The Non-ScreenPlay Graphics Architecture

ScreenPlay provides improved support for graphics hardware acceleration and some other new features. However, it is possible to use the Symbian platform without enabling ScreenPlay. This is called the non-ScreenPlay variant (sometimes referred to as the non-NGA variant). This topic provides an introduction to the graphics architecture when ScreenPlay is not enabled.

The following diagram shows the non-ScreenPlay architecture. It includes the components in the Graphics package and some closely related components in other packages.

Figure 1. The Symbian Foundation non-ScreenPlay graphics architecture

The software model is as follows:

  • The Hardware Adaptation Layer (HAL) consists of the frame buffer and basic attributes. All processes have equal access to the frame buffer and can both read and write to it.

  • The Screen Driver provides simple pixel, scan-line and bitmap operations. The Screen Driver has the same interface for both bitmaps and the frame buffer. Hardware manufacturers can adapt the Screen Driver to suit the available hardware.

  • The BitGDI component provides support for higher-level geometric primitives and text. The BitGDI component is implemented in terms of Screen Driver operations. All BitGDI rendering operations are synchronous.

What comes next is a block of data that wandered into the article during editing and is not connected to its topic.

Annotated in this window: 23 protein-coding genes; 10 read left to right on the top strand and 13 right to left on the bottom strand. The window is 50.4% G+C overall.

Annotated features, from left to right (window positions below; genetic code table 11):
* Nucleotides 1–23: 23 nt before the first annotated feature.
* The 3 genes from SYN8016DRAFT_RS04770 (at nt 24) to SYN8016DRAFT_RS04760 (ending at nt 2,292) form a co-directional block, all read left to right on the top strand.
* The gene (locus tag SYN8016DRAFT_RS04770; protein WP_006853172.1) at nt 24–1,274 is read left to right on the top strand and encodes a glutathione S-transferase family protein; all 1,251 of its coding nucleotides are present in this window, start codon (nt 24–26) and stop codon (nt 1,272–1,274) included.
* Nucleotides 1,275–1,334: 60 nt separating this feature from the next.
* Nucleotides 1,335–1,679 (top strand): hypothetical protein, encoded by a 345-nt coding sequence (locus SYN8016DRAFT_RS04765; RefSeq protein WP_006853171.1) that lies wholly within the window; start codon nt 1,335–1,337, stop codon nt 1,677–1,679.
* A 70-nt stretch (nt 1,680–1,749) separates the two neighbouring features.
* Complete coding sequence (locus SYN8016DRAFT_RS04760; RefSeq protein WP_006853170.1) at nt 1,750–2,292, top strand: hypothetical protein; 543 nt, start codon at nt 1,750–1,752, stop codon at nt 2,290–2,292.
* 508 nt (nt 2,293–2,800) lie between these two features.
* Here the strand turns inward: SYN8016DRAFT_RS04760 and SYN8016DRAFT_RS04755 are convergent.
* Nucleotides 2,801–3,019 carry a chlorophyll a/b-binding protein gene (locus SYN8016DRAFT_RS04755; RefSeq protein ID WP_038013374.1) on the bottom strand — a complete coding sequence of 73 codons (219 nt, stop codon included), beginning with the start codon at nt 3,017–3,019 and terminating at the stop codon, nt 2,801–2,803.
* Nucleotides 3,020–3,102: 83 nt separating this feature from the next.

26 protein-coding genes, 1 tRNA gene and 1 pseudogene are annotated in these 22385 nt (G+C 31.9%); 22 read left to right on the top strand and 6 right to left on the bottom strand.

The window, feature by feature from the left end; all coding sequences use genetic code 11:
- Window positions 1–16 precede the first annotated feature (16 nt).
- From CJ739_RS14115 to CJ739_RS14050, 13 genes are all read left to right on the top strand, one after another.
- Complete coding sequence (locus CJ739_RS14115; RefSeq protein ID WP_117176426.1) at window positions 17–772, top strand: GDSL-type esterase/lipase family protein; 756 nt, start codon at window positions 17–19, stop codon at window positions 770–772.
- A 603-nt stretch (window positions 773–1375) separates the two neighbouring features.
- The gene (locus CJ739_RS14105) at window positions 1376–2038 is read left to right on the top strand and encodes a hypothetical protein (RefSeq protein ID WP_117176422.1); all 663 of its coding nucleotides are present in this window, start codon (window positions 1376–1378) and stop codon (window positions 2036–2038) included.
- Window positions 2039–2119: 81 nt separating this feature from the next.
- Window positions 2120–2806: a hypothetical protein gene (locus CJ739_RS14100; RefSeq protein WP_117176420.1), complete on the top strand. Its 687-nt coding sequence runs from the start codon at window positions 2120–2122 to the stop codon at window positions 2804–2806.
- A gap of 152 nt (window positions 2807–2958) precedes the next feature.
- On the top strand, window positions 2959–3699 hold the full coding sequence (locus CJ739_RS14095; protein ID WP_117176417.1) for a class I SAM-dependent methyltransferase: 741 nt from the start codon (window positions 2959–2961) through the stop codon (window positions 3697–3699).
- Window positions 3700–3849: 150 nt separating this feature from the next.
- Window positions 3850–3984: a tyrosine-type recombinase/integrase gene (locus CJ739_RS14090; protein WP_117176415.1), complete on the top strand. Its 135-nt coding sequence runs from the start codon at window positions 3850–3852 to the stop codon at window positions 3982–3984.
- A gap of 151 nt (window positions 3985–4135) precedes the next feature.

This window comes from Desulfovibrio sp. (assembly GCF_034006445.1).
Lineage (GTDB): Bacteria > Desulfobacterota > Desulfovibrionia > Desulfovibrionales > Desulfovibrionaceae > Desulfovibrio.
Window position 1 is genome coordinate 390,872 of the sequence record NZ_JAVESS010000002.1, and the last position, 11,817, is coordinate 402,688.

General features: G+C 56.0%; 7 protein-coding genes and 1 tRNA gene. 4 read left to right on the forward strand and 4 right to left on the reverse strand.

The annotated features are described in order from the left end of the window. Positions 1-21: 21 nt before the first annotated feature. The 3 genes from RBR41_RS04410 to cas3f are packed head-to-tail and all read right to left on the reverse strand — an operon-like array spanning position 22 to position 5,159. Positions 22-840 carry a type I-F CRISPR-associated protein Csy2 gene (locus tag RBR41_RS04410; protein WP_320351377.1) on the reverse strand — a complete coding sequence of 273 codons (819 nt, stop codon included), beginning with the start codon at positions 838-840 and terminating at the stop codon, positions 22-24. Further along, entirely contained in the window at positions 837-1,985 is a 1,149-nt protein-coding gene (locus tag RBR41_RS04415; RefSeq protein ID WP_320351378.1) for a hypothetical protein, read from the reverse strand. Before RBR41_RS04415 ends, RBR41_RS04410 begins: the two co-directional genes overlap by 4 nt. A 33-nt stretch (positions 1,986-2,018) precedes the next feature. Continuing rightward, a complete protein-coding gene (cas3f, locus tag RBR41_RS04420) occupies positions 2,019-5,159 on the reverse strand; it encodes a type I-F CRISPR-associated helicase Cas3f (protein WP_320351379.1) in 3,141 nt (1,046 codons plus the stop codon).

• The Window Server multiplexes access to the screen and provides a BitGDI-like interface.

  • The Window Server provides Direct Screen Access (DSA) support for applications that require high frame rates (such as video and games) to bypass the Window Server and write to the frame buffer directly. However, some interaction with the Window Server is needed to prevent the application from drawing over other application's data.

In addition, the non-ScreenPlay architecture provides support for EGL, OpenGL and OpenVG.

The following diagram shows the rendering stack in the non-ScreenPlay variant.

Figure 2. The rendering stack in the non-ScreenPlay variant

For the equivalent ScreenPlay diagram, see Graphics Composition Collection Overview.

Although DSA provides a solution for applications that require high frame rates, the non-ScreenPlay architecture has limitations when used on graphics accelerated hardware and non-uniform memory models. The architecture may require the copying of buffers between CPU and GPU memory as shown in the following diagram. ScreenPlay provides a solution that requires less copying of buffers in this type of use case.

Figure 3. Example non-uniform memory, non-ScreenPlay hardware model